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The study found that teenagers who spent more than 1,000 hours swimming in chlorinated pools, either indoors or outdoors, had more than eight times the risk of having asthma than did teens who primarily swam in pools using a copper-silver disinfecting method.
"Chlorinated pool attendance has a very significant impact on the prevalence of allergic diseases in the studied population," said lead author Alfred Bernard, a professor of toxicology and research director at Catholic University of Louvain in Brussels, Belgium.
"When used properly, [chlorine] is an efficient and safe disinfectant for swimming pools. However, when too much chlorine is added to water or builds up in the air of indoor pools, there is unavoidably some irritation of the organs of the bather in contact with the water and air," he explained. "There is now increasing evidence that these irritating effects may be detrimental to the airways of regular swimmers, especially the children who are the most vulnerable and the most frequent attendees of chlorinated pools."
Results of the study will be published in the Sept. 14 online issue of Pediatrics.
More than 17 million people in the United States have asthma, according to the American Academy of Allergy, Asthma and Immunology. Symptoms of the disease include wheezing, shortness of breath and coughing. The airway disease can be triggered by a number of factors, such as cold air, exercise and chemical irritants. While chlorine has long been known to be an airway irritant and potential trigger of asthma, particularly in indoor pools, Bernard's study suggests that chlorinated pools might play a role in the development of asthma and allergy.
The study included 847 Belgian teenagers between the ages of 13 and 18. All had attended indoor or outdoor swimming pools, but at various rates of attendance. One hundred and fourteen children mainly attended pools that were kept clean with a copper-silver disinfect, rather than chlorine. The remainder primarily attended pools disinfected with chlorine.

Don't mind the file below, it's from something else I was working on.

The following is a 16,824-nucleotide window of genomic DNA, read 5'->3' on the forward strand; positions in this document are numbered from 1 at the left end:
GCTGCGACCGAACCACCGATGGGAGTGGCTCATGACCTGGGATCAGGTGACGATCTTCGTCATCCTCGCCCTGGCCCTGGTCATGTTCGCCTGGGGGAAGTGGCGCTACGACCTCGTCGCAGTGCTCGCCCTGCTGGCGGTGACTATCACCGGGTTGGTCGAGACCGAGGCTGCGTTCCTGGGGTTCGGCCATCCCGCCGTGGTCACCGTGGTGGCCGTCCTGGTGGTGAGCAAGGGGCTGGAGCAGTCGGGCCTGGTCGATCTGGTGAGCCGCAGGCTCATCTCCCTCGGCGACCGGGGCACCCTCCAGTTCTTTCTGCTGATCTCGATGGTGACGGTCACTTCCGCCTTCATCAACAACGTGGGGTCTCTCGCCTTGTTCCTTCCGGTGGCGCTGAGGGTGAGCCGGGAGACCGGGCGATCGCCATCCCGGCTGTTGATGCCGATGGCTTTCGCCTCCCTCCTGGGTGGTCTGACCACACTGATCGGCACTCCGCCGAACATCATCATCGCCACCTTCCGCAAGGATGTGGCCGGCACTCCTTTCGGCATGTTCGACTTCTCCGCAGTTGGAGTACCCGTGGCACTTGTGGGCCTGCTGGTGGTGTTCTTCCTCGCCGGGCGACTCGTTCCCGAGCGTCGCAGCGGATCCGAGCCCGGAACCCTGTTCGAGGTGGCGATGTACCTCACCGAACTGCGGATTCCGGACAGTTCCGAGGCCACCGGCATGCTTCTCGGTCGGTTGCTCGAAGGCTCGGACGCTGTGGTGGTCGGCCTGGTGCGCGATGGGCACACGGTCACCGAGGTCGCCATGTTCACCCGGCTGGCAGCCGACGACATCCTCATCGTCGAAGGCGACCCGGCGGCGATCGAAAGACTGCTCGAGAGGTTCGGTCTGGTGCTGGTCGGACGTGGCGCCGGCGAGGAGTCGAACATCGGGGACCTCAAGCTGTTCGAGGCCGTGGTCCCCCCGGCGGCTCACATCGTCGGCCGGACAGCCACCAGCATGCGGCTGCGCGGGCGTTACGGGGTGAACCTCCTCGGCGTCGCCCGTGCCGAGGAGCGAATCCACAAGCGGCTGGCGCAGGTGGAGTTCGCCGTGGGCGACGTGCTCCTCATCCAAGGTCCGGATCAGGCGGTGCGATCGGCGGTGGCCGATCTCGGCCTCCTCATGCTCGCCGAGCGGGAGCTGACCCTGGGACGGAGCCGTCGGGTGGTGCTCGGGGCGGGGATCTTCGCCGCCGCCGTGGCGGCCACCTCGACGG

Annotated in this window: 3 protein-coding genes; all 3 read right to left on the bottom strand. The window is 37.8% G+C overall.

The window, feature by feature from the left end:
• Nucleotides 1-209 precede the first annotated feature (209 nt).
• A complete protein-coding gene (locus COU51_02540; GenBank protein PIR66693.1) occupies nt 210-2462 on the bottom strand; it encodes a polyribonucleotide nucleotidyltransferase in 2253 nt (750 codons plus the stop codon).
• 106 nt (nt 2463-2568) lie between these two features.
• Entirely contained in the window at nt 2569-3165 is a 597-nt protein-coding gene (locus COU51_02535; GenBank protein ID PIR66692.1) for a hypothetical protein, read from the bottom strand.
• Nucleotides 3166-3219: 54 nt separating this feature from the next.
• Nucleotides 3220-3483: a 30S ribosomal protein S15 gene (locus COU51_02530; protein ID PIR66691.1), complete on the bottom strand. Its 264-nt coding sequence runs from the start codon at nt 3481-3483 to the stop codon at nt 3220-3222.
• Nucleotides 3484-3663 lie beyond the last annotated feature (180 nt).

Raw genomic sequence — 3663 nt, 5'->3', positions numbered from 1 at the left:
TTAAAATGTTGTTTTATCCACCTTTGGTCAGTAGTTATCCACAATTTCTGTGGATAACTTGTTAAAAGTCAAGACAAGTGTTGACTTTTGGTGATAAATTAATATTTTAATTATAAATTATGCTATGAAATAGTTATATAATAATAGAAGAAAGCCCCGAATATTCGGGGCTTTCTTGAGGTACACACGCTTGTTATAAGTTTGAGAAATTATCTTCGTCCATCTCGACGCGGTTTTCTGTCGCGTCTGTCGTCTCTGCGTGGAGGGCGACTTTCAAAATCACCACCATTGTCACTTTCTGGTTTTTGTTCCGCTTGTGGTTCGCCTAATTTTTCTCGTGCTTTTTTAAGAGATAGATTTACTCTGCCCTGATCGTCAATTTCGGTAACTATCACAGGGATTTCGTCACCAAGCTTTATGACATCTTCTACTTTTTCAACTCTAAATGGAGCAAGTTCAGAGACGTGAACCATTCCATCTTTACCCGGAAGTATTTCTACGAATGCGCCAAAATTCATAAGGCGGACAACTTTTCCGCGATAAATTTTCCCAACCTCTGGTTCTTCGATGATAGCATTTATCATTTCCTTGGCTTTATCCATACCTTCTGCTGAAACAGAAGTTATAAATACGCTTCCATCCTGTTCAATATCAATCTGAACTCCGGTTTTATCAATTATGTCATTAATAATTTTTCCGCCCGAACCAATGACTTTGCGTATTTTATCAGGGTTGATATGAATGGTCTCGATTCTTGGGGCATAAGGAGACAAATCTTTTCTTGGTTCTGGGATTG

The number of children who ever had asthma went up in proportion to their chlorinated pool exposure. Teens who swam for 100 to 500 hours in chlorinated pools had an 80% increased risk of having asthma, while those who logged 500 to 1,000 hours had just over twice the risk. When teens spend more than 1,000 hours swimming in chlorinated water, the risk of ever having had asthma nearly quadrupled. The risk of currently having asthma was more than eight times higher in the group with more than 1,000 hours in chlorinated pools compared to those who were rarely in chlorinated water, according to the study.
The risk of allergies also increased significantly when adolescents spent more than 100 hours swimming in chlorinated pools. In fact, the risk of hay fever and other allergies more than doubled with significant chlorinated pool exposure.
Dr. Jennifer Appleyard, chief of allergy and immunology at St. John Hospital and Medical Center in Detroit, said this study highlights the fact that "asthma and allergies are caused by a multitude of different factors, and chlorine may have a potential effect. But, this is a very preliminary study, and we don't yet know what the whole picture is."
She said that she wouldn't advise parents to stop taking their kids swimming, even if they have asthma already. "If your kids have asthma and you know chlorine is a trigger, it's a good idea to try to limit their exposure, but you can't exclude your child from everything and every potential trigger. You have to let them be kids."
If you know your child is bothered by chlorine exposure, and they have an event such as a birthday party that they really want to attend, discuss it with your child's doctor to find out the best way to manage the exposure.
Bernard said that if you have a backyard pool, you should use as little chlorine as you can to safely disinfect the pool. He said that many people over chlorinate their pools to get clear blue water. But, he said, "chlorine is a disinfectant, not a cleaning agent."
SOURCES: Alfred Bernard, Ph.D., professor, toxicology and research director, Catholic University of Louvain, Brussels, Belgium; Jennifer Appleyard, M.D., chief, allergy and immunology, St. John Hospital and Medical Center, Detroit; Sept. 14, 2009, Pediatrics online
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